Virtual private networks (VPNs) can be useful for all kinds of things, from streaming foreign sports to protecting your identity from heightened online surveillance. For cryptocurrency users, VPNs are particularly precious, providing access to exchanges that are geo-restricted, and enabling crypto activities to be completed on the web without leaving a privacy-betraying footprint.
The Rise of the VPN
Virtual private networks can be traced back to 1996 when a Microsoft staffer conceived a peer-to-peer tunneling protocol (PPTP). In many ways, the protocol functioned as a precursor to the VPNs we see today, providing a private, secure connection between a computer and the world wide web, as it was then known.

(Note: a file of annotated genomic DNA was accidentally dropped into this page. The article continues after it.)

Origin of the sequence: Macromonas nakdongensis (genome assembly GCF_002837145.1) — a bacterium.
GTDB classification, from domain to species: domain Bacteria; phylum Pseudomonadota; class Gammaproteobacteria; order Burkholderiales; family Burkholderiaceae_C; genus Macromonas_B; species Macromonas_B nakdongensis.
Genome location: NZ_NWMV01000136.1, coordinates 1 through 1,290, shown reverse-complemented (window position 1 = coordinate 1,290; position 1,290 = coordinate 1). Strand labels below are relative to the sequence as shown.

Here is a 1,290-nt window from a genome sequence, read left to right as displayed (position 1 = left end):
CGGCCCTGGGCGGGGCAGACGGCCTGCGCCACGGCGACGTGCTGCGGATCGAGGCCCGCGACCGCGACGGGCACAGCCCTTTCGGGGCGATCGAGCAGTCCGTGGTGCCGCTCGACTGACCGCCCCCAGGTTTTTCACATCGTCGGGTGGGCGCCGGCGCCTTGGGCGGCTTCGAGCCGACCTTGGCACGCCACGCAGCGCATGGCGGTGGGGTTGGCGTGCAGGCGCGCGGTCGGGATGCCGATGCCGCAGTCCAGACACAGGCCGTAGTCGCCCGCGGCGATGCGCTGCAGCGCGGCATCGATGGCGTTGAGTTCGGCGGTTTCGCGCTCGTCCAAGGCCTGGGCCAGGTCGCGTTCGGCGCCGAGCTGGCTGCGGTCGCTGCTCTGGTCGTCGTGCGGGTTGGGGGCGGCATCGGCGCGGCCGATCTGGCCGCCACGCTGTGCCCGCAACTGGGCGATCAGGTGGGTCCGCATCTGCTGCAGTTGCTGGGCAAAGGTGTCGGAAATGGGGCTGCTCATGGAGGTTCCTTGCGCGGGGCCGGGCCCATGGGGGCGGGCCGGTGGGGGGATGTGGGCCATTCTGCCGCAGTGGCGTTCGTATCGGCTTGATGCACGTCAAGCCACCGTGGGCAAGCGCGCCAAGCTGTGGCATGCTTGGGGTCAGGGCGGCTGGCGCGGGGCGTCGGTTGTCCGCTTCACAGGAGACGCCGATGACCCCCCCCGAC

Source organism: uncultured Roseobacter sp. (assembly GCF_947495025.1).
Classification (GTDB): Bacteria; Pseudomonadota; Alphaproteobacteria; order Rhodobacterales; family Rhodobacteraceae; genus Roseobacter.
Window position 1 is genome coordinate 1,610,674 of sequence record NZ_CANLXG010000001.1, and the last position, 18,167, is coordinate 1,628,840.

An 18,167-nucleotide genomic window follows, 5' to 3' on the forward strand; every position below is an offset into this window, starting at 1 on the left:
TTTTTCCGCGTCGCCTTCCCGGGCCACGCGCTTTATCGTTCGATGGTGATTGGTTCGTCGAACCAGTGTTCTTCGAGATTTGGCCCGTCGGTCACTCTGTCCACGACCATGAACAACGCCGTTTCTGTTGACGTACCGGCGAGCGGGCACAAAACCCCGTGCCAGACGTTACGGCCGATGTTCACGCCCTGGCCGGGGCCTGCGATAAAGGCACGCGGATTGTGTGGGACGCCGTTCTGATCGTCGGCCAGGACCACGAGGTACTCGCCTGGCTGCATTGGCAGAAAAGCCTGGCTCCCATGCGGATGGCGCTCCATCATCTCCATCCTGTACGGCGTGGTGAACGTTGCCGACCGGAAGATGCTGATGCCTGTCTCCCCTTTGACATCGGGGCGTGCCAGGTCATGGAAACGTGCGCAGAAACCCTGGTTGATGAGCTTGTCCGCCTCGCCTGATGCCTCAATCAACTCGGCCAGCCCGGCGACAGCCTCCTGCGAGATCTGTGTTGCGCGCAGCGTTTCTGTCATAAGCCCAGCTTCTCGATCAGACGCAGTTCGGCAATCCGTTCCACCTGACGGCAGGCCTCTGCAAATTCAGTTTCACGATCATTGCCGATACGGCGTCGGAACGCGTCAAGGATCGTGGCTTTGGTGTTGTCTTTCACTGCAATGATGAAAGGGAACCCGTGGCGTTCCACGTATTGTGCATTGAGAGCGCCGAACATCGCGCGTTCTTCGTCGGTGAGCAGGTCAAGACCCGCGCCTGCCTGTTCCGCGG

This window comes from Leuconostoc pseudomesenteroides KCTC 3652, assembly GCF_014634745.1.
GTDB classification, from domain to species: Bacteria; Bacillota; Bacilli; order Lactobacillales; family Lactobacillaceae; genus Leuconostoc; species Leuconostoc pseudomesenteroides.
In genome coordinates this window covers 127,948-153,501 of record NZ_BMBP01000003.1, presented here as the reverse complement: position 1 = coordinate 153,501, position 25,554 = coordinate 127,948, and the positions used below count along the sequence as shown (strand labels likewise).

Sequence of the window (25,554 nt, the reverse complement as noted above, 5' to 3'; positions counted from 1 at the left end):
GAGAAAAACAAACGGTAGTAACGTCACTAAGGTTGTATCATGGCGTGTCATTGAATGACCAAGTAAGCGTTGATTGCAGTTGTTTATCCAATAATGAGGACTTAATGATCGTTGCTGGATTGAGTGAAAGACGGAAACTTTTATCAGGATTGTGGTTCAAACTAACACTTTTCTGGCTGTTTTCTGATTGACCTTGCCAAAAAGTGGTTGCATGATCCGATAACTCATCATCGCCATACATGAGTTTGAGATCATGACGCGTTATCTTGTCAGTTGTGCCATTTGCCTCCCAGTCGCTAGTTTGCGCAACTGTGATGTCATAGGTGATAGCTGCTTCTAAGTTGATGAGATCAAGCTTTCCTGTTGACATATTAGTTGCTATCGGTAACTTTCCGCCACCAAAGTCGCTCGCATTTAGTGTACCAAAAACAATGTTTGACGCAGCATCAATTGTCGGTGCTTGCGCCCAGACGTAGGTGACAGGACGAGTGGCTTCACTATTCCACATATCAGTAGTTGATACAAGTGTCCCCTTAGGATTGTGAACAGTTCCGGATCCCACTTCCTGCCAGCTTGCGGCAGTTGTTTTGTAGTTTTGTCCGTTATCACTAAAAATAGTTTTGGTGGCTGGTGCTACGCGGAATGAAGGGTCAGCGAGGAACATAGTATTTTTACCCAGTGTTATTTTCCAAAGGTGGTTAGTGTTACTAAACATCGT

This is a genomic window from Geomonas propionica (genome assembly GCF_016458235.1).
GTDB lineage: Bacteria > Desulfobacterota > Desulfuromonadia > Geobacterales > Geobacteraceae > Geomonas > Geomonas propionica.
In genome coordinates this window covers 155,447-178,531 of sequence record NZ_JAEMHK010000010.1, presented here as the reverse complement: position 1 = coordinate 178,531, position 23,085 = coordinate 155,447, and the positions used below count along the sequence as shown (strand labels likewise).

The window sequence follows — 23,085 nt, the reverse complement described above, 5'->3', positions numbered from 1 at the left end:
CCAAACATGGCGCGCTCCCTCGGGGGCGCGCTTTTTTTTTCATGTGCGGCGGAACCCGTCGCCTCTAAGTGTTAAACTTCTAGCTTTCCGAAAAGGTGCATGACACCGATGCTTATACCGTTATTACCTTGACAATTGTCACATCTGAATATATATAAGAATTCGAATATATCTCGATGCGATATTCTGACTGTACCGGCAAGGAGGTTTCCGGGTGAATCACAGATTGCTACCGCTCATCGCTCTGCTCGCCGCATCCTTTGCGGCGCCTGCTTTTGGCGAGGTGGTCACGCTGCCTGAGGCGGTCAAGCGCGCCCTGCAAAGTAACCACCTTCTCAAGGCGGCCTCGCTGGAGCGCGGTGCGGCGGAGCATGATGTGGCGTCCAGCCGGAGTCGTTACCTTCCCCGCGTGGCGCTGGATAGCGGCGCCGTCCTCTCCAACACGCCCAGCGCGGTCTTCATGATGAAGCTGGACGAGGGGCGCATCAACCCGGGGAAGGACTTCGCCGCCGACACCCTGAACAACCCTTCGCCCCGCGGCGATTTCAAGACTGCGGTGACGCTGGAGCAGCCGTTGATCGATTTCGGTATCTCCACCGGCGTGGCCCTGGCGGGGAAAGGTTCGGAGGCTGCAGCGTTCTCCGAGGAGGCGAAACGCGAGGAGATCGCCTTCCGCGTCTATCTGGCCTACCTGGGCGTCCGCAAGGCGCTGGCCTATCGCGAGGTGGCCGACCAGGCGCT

The advantages of having a permanently encrypted conduit to the web are manifold. Think about how often you unwittingly connect to insecure public wifi, for example, with everything from credit card numbers and social media log-ins vulnerable to theft. A VPN, which lets you connect to a remote server while masking your true location, provides peace of mind by safeguarding data from third-party interception. Virtual private networks also block persistent IP tracking, which is trickier to prevent than insidious third-party